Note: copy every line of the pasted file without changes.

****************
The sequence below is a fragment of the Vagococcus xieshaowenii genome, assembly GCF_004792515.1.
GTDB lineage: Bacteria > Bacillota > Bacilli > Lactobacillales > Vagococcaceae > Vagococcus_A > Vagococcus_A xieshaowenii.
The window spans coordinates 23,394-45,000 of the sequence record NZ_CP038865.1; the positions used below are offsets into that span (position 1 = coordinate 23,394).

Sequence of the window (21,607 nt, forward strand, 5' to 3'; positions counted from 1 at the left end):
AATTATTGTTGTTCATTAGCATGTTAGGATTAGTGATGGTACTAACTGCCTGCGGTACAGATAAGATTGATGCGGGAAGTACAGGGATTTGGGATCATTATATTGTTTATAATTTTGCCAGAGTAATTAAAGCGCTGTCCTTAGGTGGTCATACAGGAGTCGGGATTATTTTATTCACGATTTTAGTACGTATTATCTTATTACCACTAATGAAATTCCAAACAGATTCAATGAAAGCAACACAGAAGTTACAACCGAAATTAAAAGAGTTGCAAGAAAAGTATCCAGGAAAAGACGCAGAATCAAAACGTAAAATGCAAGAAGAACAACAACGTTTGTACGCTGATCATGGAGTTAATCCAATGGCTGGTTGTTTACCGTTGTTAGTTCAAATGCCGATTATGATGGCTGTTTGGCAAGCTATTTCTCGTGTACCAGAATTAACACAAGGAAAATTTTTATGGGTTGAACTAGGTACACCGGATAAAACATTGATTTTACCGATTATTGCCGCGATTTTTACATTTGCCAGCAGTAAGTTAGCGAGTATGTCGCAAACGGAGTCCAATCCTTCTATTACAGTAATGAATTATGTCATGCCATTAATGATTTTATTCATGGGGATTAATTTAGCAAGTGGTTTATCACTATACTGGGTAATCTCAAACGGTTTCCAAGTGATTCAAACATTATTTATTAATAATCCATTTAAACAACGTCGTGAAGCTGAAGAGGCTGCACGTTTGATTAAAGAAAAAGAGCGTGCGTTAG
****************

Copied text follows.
The sequence below is a fragment of the Vagococcus xieshaowenii genome, assembly GCF_004792515.1.
GTDB lineage: Bacteria > Bacillota > Bacilli > Lactobacillales > Vagococcaceae > Vagococcus_A > Vagococcus_A xieshaowenii.
The window spans coordinates 23,394-45,000 of the sequence record NZ_CP038865.1; the positions used below are offsets into that span (position 1 = coordinate 23,394).

Sequence of the window (21,607 nt, forward strand, 5' to 3'; positions counted from 1 at the left end):
AATTATTGTTGTTCATTAGCATGTTAGGATTAGTGATGGTACTAACTGCCTGCGGTACAGATAAGATTGATGCGGGAAGTACAGGGATTTGGGATCATTATATTGTTTATAATTTTGCCAGAGTAATTAAAGCGCTGTCCTTAGGTGGTCATACAGGAGTCGGGATTATTTTATTCACGATTTTAGTACGTATTATCTTATTACCACTAATGAAATTCCAAACAGATTCAATGAAAGCAACACAGAAGTTACAACCGAAATTAAAAGAGTTGCAAGAAAAGTATCCAGGAAAAGACGCAGAATCAAAACGTAAAATGCAAGAAGAACAACAACGTTTGTACGCTGATCATGGAGTTAATCCAATGGCTGGTTGTTTACCGTTGTTAGTTCAAATGCCGATTATGATGGCTGTTTGGCAAGCTATTTCTCGTGTACCAGAATTAACACAAGGAAAATTTTTATGGGTTGAACTAGGTACACCGGATAAAACATTGATTTTACCGATTATTGCCGCGATTTTTACATTTGCCAGCAGTAAGTTAGCGAGTATGTCGCAAACGGAGTCCAATCCTTCTATTACAGTAATGAATTATGTCATGCCATTAATGATTTTATTCATGGGGATTAATTTAGCAAGTGGTTTATCACTATACTGGGTAATCTCAAACGGTTTCCAAGTGATTCAAACATTATTTATTAATAATCCATTTAAACAACGTCGTGAAGCTGAAGAGGCTGCACGTTTGATTAAAGAAAAAGAGCGTGCGTTAG